5:28 But I say, anyone who even looks at a woman with lust has already committed adultery with her in his heart. Why did Jesus say such hard words? I think at least two reasons. First, because what we think about is who we truly are. We can't escape that harsh reality. Second, He was trying to tell us that none of us is any better than another. We try to deceive ourselves into thinking so, but we're not. And adultery is one of those sins that we find great justification in condemning others for. Yes, it is bad, but any sin that harms our relationship with God is bad. God was making the point that not one of us is above adultery, at least at the heart level. And in fact, we are all adulterers in a spiritual sense as we have worshiped things other than God. He actually calls it "prostitution."

5:48 But you are to be perfect, even as your Father in heaven is perfect. How do we do this? It's impossible! Jesus says many similar things, and I believe He frequently used intrigue to pique curiosity while also setting people up to discover that, in our own strength and intentions, it is impossible for anyone to be saved.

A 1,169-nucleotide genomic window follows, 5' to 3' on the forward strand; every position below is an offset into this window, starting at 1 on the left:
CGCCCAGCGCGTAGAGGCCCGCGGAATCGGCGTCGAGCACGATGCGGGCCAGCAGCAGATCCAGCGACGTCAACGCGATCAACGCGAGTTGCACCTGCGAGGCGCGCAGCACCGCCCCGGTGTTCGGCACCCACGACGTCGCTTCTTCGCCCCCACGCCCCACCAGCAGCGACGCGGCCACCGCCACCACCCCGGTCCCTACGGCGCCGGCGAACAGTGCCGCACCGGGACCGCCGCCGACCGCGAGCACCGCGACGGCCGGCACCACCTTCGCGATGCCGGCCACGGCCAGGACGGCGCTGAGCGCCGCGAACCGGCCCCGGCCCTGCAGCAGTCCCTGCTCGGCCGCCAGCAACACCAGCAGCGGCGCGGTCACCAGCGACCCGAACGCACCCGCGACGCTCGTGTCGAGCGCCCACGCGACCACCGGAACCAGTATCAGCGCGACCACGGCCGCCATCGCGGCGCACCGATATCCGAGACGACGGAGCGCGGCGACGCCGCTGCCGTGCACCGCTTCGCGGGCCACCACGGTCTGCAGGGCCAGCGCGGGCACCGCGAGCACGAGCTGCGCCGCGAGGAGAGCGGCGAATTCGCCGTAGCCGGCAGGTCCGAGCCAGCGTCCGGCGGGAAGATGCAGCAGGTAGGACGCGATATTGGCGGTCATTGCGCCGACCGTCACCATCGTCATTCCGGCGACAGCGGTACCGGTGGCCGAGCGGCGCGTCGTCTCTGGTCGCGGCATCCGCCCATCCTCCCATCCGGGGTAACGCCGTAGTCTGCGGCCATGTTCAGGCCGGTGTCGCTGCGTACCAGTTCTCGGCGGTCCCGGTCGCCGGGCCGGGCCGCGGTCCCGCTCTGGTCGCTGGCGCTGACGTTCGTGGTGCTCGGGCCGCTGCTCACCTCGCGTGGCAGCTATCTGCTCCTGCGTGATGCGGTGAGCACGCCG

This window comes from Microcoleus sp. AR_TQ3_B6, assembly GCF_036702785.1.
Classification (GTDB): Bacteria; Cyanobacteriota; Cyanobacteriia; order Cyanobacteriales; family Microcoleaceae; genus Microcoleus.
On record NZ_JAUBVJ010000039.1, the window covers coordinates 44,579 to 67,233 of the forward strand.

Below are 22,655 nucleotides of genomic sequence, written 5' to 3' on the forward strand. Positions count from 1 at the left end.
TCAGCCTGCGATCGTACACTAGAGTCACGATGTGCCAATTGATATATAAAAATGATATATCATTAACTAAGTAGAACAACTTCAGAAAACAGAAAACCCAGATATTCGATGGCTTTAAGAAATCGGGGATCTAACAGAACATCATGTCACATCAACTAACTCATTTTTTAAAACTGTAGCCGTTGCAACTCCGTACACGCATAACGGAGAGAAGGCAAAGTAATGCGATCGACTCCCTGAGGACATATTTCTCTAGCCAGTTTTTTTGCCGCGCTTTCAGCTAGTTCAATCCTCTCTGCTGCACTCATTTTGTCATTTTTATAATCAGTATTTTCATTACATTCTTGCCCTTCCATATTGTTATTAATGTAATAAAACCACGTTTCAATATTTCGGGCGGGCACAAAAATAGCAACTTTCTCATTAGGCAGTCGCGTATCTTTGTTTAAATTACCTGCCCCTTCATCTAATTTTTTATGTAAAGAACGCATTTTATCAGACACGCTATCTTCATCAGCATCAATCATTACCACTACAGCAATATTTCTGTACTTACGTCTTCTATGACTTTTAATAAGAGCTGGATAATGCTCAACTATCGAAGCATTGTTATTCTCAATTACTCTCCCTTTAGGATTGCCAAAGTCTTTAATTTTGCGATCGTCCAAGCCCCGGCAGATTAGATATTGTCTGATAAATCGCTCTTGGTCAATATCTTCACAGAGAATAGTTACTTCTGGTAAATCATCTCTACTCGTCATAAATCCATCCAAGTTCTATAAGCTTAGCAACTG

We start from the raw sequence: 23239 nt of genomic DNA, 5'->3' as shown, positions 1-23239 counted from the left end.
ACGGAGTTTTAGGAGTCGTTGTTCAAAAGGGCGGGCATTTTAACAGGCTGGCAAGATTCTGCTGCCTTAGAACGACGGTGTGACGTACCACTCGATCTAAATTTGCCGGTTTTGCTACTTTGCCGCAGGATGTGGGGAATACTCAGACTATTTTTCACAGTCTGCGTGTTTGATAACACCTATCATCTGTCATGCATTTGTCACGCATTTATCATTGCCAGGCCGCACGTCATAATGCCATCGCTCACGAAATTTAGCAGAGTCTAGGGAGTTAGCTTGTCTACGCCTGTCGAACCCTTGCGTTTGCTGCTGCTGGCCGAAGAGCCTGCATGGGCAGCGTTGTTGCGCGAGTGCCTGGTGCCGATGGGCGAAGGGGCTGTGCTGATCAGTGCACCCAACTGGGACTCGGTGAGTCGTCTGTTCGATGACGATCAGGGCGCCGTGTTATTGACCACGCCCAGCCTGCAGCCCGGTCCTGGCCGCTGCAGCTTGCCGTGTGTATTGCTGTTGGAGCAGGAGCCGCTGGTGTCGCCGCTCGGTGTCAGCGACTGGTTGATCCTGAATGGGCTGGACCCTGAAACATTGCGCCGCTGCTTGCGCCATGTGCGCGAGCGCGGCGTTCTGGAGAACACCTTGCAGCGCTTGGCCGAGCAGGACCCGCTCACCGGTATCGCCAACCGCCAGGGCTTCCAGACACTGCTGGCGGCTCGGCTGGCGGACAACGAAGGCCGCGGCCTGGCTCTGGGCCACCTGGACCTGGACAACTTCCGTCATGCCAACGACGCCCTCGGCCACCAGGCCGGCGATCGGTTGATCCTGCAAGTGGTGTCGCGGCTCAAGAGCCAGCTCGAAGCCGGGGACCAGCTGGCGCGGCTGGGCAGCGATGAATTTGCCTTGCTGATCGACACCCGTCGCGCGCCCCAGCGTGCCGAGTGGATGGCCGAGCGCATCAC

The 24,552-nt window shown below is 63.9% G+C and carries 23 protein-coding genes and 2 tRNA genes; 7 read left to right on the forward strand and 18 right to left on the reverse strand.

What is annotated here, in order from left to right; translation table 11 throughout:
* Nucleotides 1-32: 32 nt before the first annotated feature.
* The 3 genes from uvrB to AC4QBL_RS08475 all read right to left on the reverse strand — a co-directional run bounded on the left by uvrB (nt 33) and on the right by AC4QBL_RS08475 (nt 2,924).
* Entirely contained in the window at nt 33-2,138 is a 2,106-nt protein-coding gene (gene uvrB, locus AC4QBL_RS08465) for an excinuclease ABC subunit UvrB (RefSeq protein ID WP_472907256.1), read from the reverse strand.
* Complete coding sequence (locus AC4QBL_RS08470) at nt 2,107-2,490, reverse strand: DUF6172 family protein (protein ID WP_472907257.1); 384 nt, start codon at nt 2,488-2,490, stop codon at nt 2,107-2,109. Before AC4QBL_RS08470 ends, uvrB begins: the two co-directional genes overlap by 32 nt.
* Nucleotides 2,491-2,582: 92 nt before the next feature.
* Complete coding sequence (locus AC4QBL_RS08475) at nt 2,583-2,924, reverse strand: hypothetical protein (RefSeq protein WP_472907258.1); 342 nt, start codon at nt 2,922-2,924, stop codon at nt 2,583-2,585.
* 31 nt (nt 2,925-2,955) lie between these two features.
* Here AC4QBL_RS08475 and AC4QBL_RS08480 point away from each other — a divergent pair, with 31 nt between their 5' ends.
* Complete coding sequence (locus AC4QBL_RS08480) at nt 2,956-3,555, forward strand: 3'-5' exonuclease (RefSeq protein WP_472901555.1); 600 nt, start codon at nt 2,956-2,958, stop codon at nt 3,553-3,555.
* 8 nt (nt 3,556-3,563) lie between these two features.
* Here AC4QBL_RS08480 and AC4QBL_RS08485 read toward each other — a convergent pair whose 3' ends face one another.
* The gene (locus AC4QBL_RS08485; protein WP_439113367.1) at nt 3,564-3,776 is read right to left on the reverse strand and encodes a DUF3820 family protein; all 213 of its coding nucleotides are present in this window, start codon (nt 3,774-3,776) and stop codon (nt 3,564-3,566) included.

So how can we be made "perfect?" Paul describes the two kinds of righteousness in Philippians 3:6-9: Concerning the righteousness which is in the law, [I was] blameless. But what things were gain to me, I have counted loss for Christ. But indeed, I count all things loss . . . that I may gain Christ, and be found in Him, not having my own righteousness, which is from the law, but that which is through faith in Christ, the righteousness which is from God by faith. Remember, our "perfection" or righteousness in Christ is demonstrated through love.

Proverbs 1:29-33 Again, when we go our own stubborn, rebellious way, we often find ourselves asking, "Why is God punishing me?" When really, it is just our foolish choices catching up with us.

Questions for personal reflection:

  • Where have you set up camp? Are you dabbling in the sinful lifestyle because it looks more fun? Or do you choose the harder looking path that results in more abundant living?

  • What is a dream or desire you have that you might be tempted to use human methods to find success or promotion? Are you willing to ask God to do it His way instead?